By far the most dominant style of eating in Jordan, mezze is the small plate, salad, appetizer, community-style eating, aided by dipping, dunking and otherwise scooping with bread. Mezze plates are typically rolled out before larger main dishes.[16]

A typical Jordanian mezze might include any combination of the following:

Name Description
Arab salad (سلطة عربية) Combines many different vegetables and spices.
Baba ghanoush (بابا غنوج) Finely chopped roasted eggplant, olive oil, lemon juice, various seasonings, and tahini..
Baqdonsiyyeh (بقدونسية) Parsley blended with tahini and lemon juice, usually served with seafood.
Falafel (فلافل) Balls of fried chickpea flour and Middle Eastern spice. Dipped in every mezze, especially hummus. The Jordanian falafel balls tend to come in smaller sizes.
Fattoush (فتوش) A salad made from toasted or fried pieces of pita bread combined with mixed greens and other vegetables, such as lettuce, radish and tomato.
Ful medames (فول مدمس) Crushed fava beans served with a variety of toppings such as olive oil, lemon juice, parsley, chili pepper, sumac and more.
Halloumi (حلوم) Semi-soft white cheese. Not quite as salty, crumbly and dry as feta cheese, but similar.
Hummus (حمص) Chick peas boiled and blended to perfect smoothness with tahini paste, garlic, olive oil, and lemon juice, and perhaps topped with a little parsley.
Khobbeizeh (خبيزه) Little mallow cooked with olive oil.
Kibbeh (كبة) Herbed, minced meat covered in a crust of bulgur (crushed wheat), then fried. Shaped like an American football.
Kibbeh labaniyyeh (كبه لبنيه) A minced meat and bulgur mixture similar to ordinary kubbeh, but boiled with Jordanian jameed.
Kibbeh nayyeh (كبة نية) A minced meat and bulgur mixture similar to ordinary kubbeh, but the meat is served raw.
Labaneh Jarashiyyeh (لبنه جرشيه) Literally "labaneh from Jerash". Creamy yogurt, so thick it can be spread on flat bread to make a sandwich.
Makdous/Maqdous (مكدوس) Stuffed pickled eggplant, said to increase appetite.
Manakish (مناقيش) Flatbread dough usually topped with olive oil and za’atar spice blend. Other varieties may include cheese or ground meat and in this case it is called sfiha.
Olive oil (زيت الزيتون) One of the cornerstones of Jordanian food. For breakfast, Jordanians dip flatbread into the olive oil, then into the za'atar.
Pickled vegetables (خضروات مخللة) Jordanians enjoy pickled anything—carrots, radishes, cucumbers, cauliflower, and whatever other pickle-worthy vegetables might be around. Just about every mezze features a plate of these.
Samosa (سمبوسك) Fried dough balls stuffed with meat, pine nuts and onions.
Tabbouleh (تبولة) Vegetarian dish traditionally made of tomatoes, finely chopped parsley, mint, bulgur and onion, and seasoned with olive oil, lemon juice, and salt. Some variations add garlic or lettuce, or use couscous instead of bulgur.
Tursu or (Mokhalal) (طرشي) A certain type of alkhdharat soaked in water and salt in a pot and drawn from the air for the week such as cucumber and cabbage, eggplant flower, carrot, radish, onion, lemon, olives, chili and beans.
Yalanji (يلنجي) Plate composed of vine leaves stuffed principally with rice.
Za'atar (زعتر) A mixture of thyme and sesame seeds. Oregano, sage, or sumac can also be mixed in.
Zaitun (زيتون) Olives.


Name Description
Arab salad (سلطة عربية) Salad with tomato, cucumber, onion, mint, olive oil and lemon juice.
Babba ghanoush (بابا غنوج) Roasted eggplant, cut into pieces and tossed with tomatoes and onions.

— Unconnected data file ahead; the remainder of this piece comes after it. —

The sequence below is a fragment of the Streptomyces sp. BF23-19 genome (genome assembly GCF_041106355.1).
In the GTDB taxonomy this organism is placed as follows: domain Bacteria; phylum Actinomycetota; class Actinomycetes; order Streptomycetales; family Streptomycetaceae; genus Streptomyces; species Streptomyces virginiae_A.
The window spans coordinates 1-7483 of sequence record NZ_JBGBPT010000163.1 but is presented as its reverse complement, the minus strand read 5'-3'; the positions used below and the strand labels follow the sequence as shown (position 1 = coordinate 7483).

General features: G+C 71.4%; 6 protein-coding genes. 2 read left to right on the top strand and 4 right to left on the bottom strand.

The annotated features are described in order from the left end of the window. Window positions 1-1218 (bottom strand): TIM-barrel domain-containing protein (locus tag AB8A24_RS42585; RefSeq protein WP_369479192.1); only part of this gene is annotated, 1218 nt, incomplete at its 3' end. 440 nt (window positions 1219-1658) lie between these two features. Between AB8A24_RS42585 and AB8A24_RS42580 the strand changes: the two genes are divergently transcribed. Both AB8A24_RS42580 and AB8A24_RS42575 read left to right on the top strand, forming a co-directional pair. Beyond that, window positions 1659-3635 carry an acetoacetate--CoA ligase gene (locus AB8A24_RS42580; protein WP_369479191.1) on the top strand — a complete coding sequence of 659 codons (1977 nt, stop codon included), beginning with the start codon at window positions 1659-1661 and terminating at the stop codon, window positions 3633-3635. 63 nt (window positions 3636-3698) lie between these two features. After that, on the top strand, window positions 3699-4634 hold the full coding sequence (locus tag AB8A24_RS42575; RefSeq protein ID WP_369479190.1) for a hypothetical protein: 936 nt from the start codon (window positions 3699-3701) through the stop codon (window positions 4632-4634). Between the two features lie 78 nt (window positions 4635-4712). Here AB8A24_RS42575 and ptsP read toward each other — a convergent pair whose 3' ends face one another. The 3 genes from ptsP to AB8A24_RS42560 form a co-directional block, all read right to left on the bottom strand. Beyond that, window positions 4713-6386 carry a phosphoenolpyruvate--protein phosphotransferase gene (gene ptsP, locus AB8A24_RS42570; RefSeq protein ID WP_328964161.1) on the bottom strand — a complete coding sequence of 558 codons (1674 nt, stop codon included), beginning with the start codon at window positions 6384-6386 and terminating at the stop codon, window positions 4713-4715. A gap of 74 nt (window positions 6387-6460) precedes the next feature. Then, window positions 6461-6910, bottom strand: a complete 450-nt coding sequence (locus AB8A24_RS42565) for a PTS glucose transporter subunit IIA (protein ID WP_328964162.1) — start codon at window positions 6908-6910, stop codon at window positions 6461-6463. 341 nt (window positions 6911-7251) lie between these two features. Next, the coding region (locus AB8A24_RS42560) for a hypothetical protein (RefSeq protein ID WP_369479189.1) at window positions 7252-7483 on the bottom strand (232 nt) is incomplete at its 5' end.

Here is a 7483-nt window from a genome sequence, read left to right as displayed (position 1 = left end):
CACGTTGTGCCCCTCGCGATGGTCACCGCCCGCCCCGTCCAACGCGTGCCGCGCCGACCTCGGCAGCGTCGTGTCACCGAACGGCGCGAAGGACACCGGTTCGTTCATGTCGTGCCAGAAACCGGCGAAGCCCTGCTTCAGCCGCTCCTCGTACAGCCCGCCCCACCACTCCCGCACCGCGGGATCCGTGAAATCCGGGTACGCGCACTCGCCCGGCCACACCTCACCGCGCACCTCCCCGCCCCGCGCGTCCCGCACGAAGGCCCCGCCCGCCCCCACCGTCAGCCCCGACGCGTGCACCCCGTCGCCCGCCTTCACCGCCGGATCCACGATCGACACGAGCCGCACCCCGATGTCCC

Fattoush (فتوش) Chopped vegetable salad (tomato, cucumber, radish, etc.) tossed with pieces of dry or fried flatbread and seasoned with olive oil, lemon juice and sumac.
Olive salad (سلطة الزيتون) Olives cut with carrots, green pepper, chili, dressed with olive oil.
Rocket salad (سلطة جرجير) Rucola (arugula, rocket) leaves in Jordan are quite large, tossed with olive oil and lemon.
Tabbouleh (تبولة) Finely chopped parsley and mint tossed with bulgur, tomatoes, onion and seasoned with olive oil and lemon juice.


In Jordan, meals are usually started with soups. Jordanian soups are usually named after their main ingredient such as:

Name Description
Lentil soup (شوربة عدس) Served hot. Smashed brown, red or green lentils with chicken or meat broth and several varieties of spices. Other ingredients may include vegetables such as carrots, potatoes, celery, parsley, and onion.
Freekeh soup (شوربة فريكة) Served hot. Is a soup with Freekeh (green wheat), chicken or meat broth and several varieties of spices.


Name Description
Ara'yes (العرايس) Literally meaning "bride", ara’yes are spicy mincemeat-filled oven-baked flatbread sandwiches.
Falafel (فلافل) Fresh bread filled or wrapped with falafel, hummus, tomato and pickles.
Managish (مناقيش) Taboon bread topped with za'atar and olive oil.
Mo'ajanat (معجنات) Pies filled with cheese, spinach, za'atar or beef.
Sambusak (سمبوسك) Fried dough balls stuffed with cheese or meat with pine nuts and onions.
Sfiha (صفيحة) Flatbread topped with ground beef and red peppers.
Shawarma (الشاورما) Herbed and spiced chicken, lamb or beef on a spindle, sliced and then wrapped in flatbread, served with vegetables, tahini and hot sauce.




See also


  1. ^ "12 Besst Jordanian Dishes to Try in Jordan". 22 February 2022.
  2. ^ "Top 25 Olive Oil Producing Countries". Peas Health. Archived from the original on 7 July 2015. Retrieved 6 July 2015.
  3. ^ "Saudi Aramco World : Thyme Travels". www.saudiaramcoworld.com. Archived from the original on 2014-12-30. Retrieved 2015-10-28.
  4. ^ "Saudi Aramco World : Jordan's Legendary Musakahan". www.saudiaramcoworld.com. Archived from the original on 2012-05-07. Retrieved 2015-10-28.
  5. ^ "Women keep Jordan's traditions alive". www.aljazeera.com. Retrieved 2015-10-28.
  6. ^ "DIMA SHARIF: Jordanian Mansaf - More than just Food, It Is a Social Tradition!". www.dimasharif.com. Archived from the original on 2015-12-02. Retrieved 2015-10-28.
  7. ^ "Jordan National Dish, Mansaf". Archived from the original on 26 July 2017. Retrieved 21 November 2014.
  8. ^ "Mansaf". Archived from the original on 2011-08-20. Retrieved 21 November 2014.
  9. ^ "Saudi Aramco World : Jordan's Legendary Musakahan". www.saudiaramcoworld.com. Archived from the original on 2012-05-07. Retrieved 2015-10-28.
  10. ^ "Wadi Rum Desert Jordan". 23 January 2020.
  11. ^ "Jordanian meze and side dish: tabbouleh salad". 6 February 2022.
  12. ^ "In ripe summer fruits, northern farmers see upside of hot weather | Jordan Times". www.jordantimes.com. Retrieved 2015-10-28.[permanent dead link]
  13. ^ "Minimalistic Coffee and Tea in Jordan". Ottsworld Unique Travel Experiences. 24 January 2011. Retrieved 2015-10-28.
  14. ^ "| The Flavors of Jordan". Archived from the original on 2015-09-10. Retrieved 2015-10-28.
  15. ^ "the tanjara: book on jordanian food". thetanjara.blogspot.nl. 16 May 2006. Retrieved 2015-10-28.
  16. ^ Daniel Noll (24 March 2011). "Jordan Food (An Overview of Jordanian Cuisine)". Uncornered Market. Retrieved 21 November 2014.
  17. ^ "Vegetarian Food Guide to the Middle East". A Little Adrift. Retrieved 21 November 2014.
  18. ^ "فوائد صحية كثيرة في فنجان شاي أردني". الشرق الاوسط. لندن. 2017-02-22. Retrieved 2018-05-19.
  19. ^ "شاي الغزالين التسمية". mdar.co. November 11, 2015.